We are a group of U.S. citizens (several from Chicago) and citizens of other countries undertaking a nonviolent protest demonstration at Creech Air Force Base (Indian Springs Auxiliary Field) northwest of Las Vegas, Nevada. We are protesting the development and use of drone hunter-killer aircraft in particular, and, in general, the use of military force in Afghanistan and Pakistan to try to generate greater security for the United States and its allies. We believe that drone aircraft are immoral, dehumanizing, will result in the deaths of thousands of innocent people, and will generate such hatred for the U.S. that our security will be substantially diminished, rather than increased.
The MQ-1 Predator and MQ-9 Reaper drones both function to collect information through surveillance; both can carry weapons. The MQ9 Reaper drone, which the U.S. Air Force refers to as a “hunter-killer” vehicle, can carry two 500 pound bombs as well as several Hellfire missiles.
March 12, 2009
My deep conviction is that love supersedes the law, and while I don’t claim to be an expert at when love requires one to break the law, if opposing what we’ve visited on Iraq in the past 19 years is not it, I don’t know what is. I am neither an anarchist nor one who disagrees with the need for accountability to laws. But laws that perpetuate injustice or protect those who would cause untold suffering are so counter to the law of love, that to allow them to remain unchallenged requires that we relinquish love itself which is ultimately our only hope for justice and peace. And I’m not ready yet to give up hope.
February 10, 2009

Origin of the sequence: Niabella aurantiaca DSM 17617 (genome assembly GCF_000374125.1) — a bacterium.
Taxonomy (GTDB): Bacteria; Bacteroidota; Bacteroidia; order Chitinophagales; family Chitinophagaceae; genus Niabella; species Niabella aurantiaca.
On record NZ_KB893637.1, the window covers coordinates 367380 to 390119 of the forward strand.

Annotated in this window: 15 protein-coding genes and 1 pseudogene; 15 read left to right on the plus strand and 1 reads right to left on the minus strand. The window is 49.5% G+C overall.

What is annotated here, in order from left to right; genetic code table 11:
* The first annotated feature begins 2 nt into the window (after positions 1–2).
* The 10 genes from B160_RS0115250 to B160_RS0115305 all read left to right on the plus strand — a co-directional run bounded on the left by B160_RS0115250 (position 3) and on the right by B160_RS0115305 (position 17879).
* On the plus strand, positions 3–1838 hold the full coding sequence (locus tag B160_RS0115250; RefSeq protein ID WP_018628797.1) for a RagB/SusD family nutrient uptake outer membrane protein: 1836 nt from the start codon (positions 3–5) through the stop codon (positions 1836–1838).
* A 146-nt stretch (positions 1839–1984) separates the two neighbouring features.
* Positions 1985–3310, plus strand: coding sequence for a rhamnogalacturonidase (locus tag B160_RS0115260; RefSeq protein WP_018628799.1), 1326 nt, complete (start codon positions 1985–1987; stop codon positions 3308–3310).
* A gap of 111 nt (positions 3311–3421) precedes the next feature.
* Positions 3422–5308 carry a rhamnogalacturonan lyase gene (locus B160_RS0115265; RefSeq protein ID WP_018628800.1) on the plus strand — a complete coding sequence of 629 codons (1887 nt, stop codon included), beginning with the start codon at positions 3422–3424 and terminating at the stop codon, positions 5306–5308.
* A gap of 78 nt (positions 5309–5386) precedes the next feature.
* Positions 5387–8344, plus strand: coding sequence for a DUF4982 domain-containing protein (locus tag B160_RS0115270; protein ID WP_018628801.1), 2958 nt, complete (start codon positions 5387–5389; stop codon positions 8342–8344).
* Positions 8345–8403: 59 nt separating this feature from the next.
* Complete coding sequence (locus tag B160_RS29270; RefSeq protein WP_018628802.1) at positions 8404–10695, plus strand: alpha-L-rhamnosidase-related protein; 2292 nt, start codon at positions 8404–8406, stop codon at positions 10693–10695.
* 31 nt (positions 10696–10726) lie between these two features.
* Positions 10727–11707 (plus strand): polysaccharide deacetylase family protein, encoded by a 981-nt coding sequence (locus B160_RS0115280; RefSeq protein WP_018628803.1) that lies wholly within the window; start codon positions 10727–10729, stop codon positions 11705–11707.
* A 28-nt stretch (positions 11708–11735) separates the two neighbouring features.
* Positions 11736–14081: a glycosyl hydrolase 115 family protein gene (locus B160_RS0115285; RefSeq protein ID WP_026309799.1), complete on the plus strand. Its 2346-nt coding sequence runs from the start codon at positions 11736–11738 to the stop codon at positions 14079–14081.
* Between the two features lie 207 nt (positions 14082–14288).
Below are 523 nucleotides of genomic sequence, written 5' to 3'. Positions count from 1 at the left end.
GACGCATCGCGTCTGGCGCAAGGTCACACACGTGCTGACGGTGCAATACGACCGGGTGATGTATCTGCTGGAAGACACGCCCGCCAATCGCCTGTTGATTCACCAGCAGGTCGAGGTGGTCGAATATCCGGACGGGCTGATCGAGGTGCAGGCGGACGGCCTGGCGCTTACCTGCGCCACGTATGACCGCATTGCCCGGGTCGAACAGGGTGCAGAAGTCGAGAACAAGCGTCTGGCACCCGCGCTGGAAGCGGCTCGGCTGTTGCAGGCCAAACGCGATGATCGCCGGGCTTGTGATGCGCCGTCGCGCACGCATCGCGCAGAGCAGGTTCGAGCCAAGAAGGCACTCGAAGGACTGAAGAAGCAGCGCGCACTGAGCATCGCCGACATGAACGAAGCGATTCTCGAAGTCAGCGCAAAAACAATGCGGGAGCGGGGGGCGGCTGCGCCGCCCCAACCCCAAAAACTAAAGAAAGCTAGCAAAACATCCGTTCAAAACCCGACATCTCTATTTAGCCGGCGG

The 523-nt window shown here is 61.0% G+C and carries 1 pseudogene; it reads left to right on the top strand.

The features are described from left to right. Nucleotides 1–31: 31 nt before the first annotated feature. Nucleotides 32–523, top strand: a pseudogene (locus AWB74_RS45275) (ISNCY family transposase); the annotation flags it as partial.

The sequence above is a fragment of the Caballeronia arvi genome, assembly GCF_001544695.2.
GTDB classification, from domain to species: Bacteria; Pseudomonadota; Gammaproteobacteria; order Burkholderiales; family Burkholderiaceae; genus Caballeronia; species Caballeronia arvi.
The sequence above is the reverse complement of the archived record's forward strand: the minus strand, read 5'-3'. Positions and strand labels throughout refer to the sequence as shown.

“One of the tragedies of the Iraq war is how faceless and nameless its victims have become. The violence has been so rampant, so ubiquitous, that those who’ve suffered from it are increasingly lost in anonymity.”
(Khaled Hosseini, UNHCR Goodwill Ambassador, in intro of Silent Exodus: Portrait of Iraqi Refugees in Exile)
I hope some of Kathy Kelly’s recent accounts from Gaza and Dahr Jamail’s current communications from Baghdad have reached you by email. Dahr is back in Baghdad after four years away, an absence that sharpens his ability to assess the situation there for us. On Jan. 28th and 29th he wrote: “There is less violence in Iraq today than there was even six months ago, but dozens of Iraqis continue to be killed daily. It is nearly impossible to meet a family that has not had a family member killed or wounded….Critical infrastructure such as supply of electricity and water remains shattered….Throughout Baghdad, there is an average of four hours of electricity per 24 hours, and people left with no choice but to drink tap water, when it runs—water heavily contaminated by waterborne diseases, fuel, sewage and sediment. Jobs are scarce, and people are suffering greatly. The anger about this seethes just beneath the surface everywhere I turn…According to the United Nations High Commissioner for Refugees, there are still more people fleeing the country than there are returning to their homes.”
February 11, 2009
Relationships with Iraqi people who resist the corrosive effects of war and violence have inspired the work of Voices for Creative Nonviolence and the work of Direct Aid Iraq from their inceptions. And faithfulness in these relationships is part of what has helped us find our way over the years. It is the thread of light we have followed, leading us down a path we sometimes couldn’t discern very clearly, showing us where to put our energy and efforts and reminding us that this work has always been a partnership in the most ordinary sense: a friendship. Our relationship with Ruqayya and Ihsan and their young children, Mohammad, Ahmed, and Zaineb, is one example.